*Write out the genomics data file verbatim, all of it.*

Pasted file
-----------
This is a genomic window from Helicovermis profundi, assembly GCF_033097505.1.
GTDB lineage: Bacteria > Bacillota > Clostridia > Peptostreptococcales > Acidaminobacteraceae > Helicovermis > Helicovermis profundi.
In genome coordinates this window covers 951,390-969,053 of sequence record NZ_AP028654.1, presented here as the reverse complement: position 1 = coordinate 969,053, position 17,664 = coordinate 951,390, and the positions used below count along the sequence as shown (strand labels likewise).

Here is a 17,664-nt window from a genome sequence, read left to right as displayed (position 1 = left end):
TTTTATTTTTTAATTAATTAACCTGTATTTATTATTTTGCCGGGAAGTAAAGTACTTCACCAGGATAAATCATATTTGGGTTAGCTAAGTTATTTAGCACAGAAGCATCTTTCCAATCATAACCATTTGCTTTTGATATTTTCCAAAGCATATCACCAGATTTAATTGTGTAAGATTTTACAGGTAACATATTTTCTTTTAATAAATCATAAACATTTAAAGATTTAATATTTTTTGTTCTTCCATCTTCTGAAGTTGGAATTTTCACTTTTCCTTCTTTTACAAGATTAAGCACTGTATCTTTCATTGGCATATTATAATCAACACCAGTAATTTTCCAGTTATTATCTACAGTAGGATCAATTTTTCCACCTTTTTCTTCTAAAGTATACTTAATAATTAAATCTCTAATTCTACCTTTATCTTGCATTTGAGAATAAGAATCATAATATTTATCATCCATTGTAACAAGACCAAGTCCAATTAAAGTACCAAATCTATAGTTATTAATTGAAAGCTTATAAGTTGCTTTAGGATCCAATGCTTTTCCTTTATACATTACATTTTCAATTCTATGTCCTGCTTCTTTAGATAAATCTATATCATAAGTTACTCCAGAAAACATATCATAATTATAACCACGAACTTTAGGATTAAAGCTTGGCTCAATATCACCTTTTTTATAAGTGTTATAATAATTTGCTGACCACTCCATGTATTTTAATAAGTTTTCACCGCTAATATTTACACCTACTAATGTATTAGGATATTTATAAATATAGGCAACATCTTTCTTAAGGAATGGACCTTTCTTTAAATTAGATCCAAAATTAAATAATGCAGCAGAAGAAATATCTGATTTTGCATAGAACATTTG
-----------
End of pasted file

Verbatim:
This is a genomic window from Helicovermis profundi, assembly GCF_033097505.1.
GTDB lineage: Bacteria > Bacillota > Clostridia > Peptostreptococcales > Acidaminobacteraceae > Helicovermis > Helicovermis profundi.
In genome coordinates this window covers 951,390-969,053 of sequence record NZ_AP028654.1, presented here as the reverse complement: position 1 = coordinate 969,053, position 17,664 = coordinate 951,390, and the positions used below count along the sequence as shown (strand labels likewise).

Here is a 17,664-nt window from a genome sequence, read left to right as displayed (position 1 = left end):
TTTTATTTTTTAATTAATTAACCTGTATTTATTATTTTGCCGGGAAGTAAAGTACTTCACCAGGATAAATCATATTTGGGTTAGCTAAGTTATTTAGCACAGAAGCATCTTTCCAATCATAACCATTTGCTTTTGATATTTTCCAAAGCATATCACCAGATTTAATTGTGTAAGATTTTACAGGTAACATATTTTCTTTTAATAAATCATAAACATTTAAAGATTTAATATTTTTTGTTCTTCCATCTTCTGAAGTTGGAATTTTCACTTTTCCTTCTTTTACAAGATTAAGCACTGTATCTTTCATTGGCATATTATAATCAACACCAGTAATTTTCCAGTTATTATCTACAGTAGGATCAATTTTTCCACCTTTTTCTTCTAAAGTATACTTAATAATTAAATCTCTAATTCTACCTTTATCTTGCATTTGAGAATAAGAATCATAATATTTATCATCCATTGTAACAAGACCAAGTCCAATTAAAGTACCAAATCTATAGTTATTAATTGAAAGCTTATAAGTTGCTTTAGGATCCAATGCTTTTCCTTTATACATTACATTTTCAATTCTATGTCCTGCTTCTTTAGATAAATCTATATCATAAGTTACTCCAGAAAACATATCATAATTATAACCACGAACTTTAGGATTAAAGCTTGGCTCAATATCACCTTTTTTATAAGTGTTATAATAATTTGCTGACCACTCCATGTATTTTAATAAGTTTTCACCGCTAATATTTACACCTACTAATGTATTAGGATATTTATAAATATAGGCAACATCTTTCTTAAGGAATGGACCTTTCTTTAAATTAGATCCAAAATTAAATAATGCAGCAGAAGAAATATCTGATTTTGCATAGAACATTTG